I am cowering now with Ursula in the ruins of a building in London during the night time incessant bombing.
As a writer I feel like a tiny dog perhaps like Jock. I want to bark a good story and run and run around Kate in circles yapping my praise mixed with jealous anger—‘How can you have so much talent?—while we here are eating cake in our literary poverty.
I have also decided that in future any book that I read will henceforth be defaced by me on the last empty blank page with tiny details of the characters as in plays’ cast of characters. That way I will not get lost as I did in A Thousand Years of Solitude with the Antonias and the Buendias.
Sylvie—mother of Ursula.
Hugh – Father of Ursula
Teddy – Ursula’s brother
Izzie – Hugh’s sister.
This listing will make life so much easier while reading great complicated books.
After finishing the book I feel as Kate Atkinson—about the book, ‘everything was ephemeral, yet everything was eternal.’ The book is so English. Kate has the secret map to a treasure of good writing. I am just like the cowboy in the posse who gets shot off his horse right in the beginning. Kate gallops ahead and reaches the gold mine.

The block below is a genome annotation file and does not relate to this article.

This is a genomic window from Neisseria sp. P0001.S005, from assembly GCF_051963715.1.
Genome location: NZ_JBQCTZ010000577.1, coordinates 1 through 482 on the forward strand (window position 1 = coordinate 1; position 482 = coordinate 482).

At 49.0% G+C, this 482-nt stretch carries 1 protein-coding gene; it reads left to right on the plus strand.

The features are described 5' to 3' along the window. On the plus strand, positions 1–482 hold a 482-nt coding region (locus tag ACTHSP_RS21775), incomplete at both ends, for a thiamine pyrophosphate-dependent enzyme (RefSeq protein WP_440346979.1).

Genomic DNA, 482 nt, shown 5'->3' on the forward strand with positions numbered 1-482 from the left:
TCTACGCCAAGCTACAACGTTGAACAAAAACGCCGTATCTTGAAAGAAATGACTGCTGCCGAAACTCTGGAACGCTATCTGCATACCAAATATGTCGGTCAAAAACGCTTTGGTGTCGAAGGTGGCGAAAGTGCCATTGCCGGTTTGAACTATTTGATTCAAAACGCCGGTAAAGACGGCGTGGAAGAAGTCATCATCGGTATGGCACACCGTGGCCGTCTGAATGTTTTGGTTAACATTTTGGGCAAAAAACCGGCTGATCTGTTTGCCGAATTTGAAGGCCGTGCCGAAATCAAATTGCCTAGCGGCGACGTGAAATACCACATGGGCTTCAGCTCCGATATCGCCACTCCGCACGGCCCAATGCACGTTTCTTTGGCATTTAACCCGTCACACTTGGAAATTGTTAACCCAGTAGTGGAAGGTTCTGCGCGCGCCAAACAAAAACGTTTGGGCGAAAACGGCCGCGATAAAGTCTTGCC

Here I am sitting shot and propped up perhaps against a cactus in the desert pulling needles out of my butt as far as I can reach back. The realization of one’s own incompetence is so painful.
‘The Economist is an upbeat magazine covering all subjects possible on our beautiful Earth,’ I said this to my daughter who had left a copy of this London based magazine on my table. Perhaps she thought it was a hint. Lo and behold fifteen days later there was a glossy copy of The Economist in my mail-box wrapped in a see-through plastic envelope with my name as the addressee.
I was delighted. This really was what I needed. The latest news with an intelligent angle. The magazine they say is targeted at highly educated readers. I felt proud to be highly educated. I imagined the editorial staff toiling away burning the midnight oil for my benefit. I read the magazine from the cover to the last page. I started quoting The Economist to my friends at our evening coffee meetings. I stopped watching television. My wife was intrigued to say the least. She picked up a copy of The Economist and gave it the once over. Anything that could take me away from the TV had to be admired.
Sad to say reading The Economist became an obsession. My work began to suffer. I stopped going to the office because if I did not read the copy of The Economist a new one would arrive in the mailbox while I was only half done. A backlog began to occur. One, two, three, four, five. I had now five pending magazine issues to read. I stayed up late at night. I woke up early. Still my reading lagged behind. I took a sabbatical to finish my backlog. Alas it cannot be done. Either you stay ahead of the information or you will fall far behind.
My wife took pity on me and started handing the arriving copies of the magazine to the local library. Finally I was up to date. I passed by the library and saw a lot of men hunched over their free copies of The Economist. I had to smirk.